hide Matching Documents

The documents where this entity occurs most often are shown below. Click on a document to open it.

Document Max. Freq Min. Freq
William Schouler, A history of Massachusetts in the Civil War: Volume 2 1,234 1,234 Browse Search
Harper's Encyclopedia of United States History (ed. Benson Lossing) 423 423 Browse Search
Thomas Wentworth Higginson, Massachusetts in the Army and Navy during the war of 1861-1865, vol. 1, Mass. officers and men who died. 302 302 Browse Search
George P. Rowell and Company's American Newspaper Directory, containing accurate lists of all the newspapers and periodicals published in the United States and territories, and the dominion of Canada, and British Colonies of North America., together with a description of the towns and cities in which they are published. (ed. George P. Rowell and company) 282 282 Browse Search
William F. Fox, Lt. Col. U. S. V., Regimental Losses in the American Civil War, 1861-1865: A Treatise on the extent and nature of the mortuary losses in the Union regiments, with full and exhaustive statistics compiled from the official records on file in the state military bureaus and at Washington 181 181 Browse Search
Thomas Wentworth Higginson, Massachusetts in the Army and Navy during the war of 1861-1865, vol. 2 156 156 Browse Search
Brigadier-General Ellison Capers, Confederate Military History, a library of Confederate States Military History: Volume 5, South Carolina (ed. Clement Anselm Evans) 148 148 Browse Search
Southern Historical Society Papers, Volume 33. (ed. Reverend J. William Jones) 98 98 Browse Search
Thomas Wentworth Higginson, Massachusetts in the Army and Navy during the war of 1861-1865, vol. 1, Condensed history of regiments. 93 93 Browse Search
Benson J. Lossing, Pictorial Field Book of the Civil War. Volume 3. 88 88 Browse Search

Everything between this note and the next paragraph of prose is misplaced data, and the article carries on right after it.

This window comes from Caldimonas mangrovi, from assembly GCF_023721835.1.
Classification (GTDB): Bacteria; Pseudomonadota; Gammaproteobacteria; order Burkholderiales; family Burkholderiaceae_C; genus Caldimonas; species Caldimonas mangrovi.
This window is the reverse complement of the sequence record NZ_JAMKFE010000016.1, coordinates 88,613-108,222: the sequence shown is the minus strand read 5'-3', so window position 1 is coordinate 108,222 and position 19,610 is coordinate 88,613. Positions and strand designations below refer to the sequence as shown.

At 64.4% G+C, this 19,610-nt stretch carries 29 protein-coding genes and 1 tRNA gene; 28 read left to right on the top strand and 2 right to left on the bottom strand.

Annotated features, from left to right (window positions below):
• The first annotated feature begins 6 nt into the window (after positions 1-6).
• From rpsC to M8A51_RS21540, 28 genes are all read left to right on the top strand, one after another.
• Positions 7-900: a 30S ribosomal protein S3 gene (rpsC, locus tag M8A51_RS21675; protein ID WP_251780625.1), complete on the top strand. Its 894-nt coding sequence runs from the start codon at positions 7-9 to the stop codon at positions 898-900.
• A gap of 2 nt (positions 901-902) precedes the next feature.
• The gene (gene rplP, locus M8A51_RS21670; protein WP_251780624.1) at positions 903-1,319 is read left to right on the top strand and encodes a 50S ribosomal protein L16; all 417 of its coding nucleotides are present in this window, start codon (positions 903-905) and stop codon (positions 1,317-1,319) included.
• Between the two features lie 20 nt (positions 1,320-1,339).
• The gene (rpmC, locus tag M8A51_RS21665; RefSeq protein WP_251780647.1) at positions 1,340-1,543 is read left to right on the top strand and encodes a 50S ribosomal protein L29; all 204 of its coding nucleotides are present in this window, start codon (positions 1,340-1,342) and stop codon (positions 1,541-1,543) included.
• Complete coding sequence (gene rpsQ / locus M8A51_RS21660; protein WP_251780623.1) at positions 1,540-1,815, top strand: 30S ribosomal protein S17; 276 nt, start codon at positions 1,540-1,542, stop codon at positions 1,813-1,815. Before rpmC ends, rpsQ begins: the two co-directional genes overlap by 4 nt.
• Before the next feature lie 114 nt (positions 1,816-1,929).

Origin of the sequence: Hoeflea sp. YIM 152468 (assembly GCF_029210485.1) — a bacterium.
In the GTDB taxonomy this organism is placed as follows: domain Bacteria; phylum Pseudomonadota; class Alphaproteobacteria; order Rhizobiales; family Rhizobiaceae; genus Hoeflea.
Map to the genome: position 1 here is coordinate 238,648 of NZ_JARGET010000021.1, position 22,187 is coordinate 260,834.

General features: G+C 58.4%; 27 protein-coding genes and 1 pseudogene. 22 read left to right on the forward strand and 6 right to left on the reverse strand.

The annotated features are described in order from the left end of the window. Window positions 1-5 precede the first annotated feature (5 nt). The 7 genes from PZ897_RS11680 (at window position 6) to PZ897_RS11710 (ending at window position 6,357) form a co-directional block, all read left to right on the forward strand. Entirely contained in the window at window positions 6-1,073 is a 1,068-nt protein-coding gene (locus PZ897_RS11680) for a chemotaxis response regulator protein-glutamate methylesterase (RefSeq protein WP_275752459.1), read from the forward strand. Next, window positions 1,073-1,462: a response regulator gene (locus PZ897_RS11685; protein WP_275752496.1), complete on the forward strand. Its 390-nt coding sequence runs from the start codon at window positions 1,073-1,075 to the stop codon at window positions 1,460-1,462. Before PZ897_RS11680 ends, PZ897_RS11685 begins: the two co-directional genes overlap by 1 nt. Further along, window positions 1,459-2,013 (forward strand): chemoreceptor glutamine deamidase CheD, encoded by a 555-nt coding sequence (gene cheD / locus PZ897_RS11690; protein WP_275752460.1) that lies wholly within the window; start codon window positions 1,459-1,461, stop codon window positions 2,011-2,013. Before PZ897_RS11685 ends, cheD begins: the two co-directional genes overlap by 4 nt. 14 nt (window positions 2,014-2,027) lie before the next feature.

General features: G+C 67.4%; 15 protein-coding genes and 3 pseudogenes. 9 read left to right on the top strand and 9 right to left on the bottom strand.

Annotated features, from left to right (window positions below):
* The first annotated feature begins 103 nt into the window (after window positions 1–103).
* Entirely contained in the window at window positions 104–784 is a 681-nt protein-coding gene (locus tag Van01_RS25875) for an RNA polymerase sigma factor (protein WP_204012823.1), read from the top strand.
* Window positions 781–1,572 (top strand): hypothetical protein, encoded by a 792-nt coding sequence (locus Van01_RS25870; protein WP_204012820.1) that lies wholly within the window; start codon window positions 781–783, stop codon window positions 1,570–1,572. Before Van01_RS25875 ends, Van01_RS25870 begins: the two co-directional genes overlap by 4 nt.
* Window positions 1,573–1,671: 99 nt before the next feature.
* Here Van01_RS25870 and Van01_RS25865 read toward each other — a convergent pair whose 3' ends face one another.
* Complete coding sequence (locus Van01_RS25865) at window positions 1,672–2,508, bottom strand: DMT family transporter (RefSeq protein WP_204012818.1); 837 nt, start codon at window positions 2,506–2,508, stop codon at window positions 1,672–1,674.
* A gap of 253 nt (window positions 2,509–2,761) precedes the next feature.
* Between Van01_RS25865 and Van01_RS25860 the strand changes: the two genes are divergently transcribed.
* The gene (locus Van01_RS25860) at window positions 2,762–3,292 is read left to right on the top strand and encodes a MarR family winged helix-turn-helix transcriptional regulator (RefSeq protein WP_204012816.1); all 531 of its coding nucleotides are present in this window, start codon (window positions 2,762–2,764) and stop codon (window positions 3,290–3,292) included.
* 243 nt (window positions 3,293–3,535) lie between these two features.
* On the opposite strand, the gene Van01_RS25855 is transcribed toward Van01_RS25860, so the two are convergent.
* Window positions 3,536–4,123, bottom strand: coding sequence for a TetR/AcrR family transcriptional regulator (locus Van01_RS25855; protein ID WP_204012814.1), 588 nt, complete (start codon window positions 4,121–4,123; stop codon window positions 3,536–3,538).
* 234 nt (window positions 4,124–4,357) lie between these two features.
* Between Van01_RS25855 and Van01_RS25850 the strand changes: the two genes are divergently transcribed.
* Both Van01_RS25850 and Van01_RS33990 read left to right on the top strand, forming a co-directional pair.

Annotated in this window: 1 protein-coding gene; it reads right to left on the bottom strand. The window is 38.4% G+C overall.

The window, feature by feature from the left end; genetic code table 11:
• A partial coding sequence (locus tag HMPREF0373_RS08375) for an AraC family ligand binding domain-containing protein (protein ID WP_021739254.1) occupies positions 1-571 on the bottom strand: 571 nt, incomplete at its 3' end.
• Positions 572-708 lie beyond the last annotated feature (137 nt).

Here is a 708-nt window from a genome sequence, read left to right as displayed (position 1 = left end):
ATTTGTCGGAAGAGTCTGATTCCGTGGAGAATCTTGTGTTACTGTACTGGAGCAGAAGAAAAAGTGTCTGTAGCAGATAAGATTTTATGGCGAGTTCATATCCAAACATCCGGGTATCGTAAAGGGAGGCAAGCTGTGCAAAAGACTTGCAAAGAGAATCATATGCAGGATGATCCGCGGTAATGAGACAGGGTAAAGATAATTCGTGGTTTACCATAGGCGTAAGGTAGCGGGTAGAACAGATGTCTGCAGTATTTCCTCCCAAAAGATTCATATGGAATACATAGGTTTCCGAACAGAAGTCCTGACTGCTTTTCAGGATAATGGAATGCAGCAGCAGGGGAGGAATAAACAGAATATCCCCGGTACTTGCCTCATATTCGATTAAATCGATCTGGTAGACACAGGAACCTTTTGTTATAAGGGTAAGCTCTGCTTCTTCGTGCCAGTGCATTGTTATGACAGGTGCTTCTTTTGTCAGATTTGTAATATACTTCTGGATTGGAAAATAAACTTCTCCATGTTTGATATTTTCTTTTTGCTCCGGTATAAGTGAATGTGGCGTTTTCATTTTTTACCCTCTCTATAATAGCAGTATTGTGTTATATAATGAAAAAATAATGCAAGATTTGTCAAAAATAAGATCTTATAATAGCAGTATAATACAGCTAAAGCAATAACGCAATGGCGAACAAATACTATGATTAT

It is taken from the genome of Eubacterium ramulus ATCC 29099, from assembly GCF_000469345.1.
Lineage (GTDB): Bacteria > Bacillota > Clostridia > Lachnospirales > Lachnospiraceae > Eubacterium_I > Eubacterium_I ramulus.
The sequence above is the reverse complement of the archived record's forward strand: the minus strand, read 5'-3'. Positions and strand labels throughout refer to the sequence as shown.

View all matching documents...

Browsing named entities in Col. J. J. Dickison, Confederate Military History, a library of Confederate States Military History: Volume 11.2, Florida (ed. Clement Anselm Evans). You can also browse the collection for 1864 AD or search for 1864 AD in all documents.

Your search returned 10 results in 4 document sections:

Chapter 4: The Olustee campaign formidable Federal movement design to establish a New State government concentration of Confederate forces Crushing defeat of the enemy operations following the battle. In the winter of 1863-64 Florida was an inviting field to Federal aggression. The few Confederate troops left in the State were scattered over the vast extent of territory they gallantly sought to defend, and it appeared that a strong body of Federal soldiers could with little opposition advance into the center of the heart of the State, expel the regularly constituted authorities from the capital, and organize a quasi-State government which should recognize the supremacy of the United States. In a letter to General Gilmore, commanding on the coast, dated January 13, 1864, President Lincoln authorized such a proceeding on the ground that an effort is being made by some worthy gentlemen to reconstruct a loyal State government in Florida, and he sent his private secret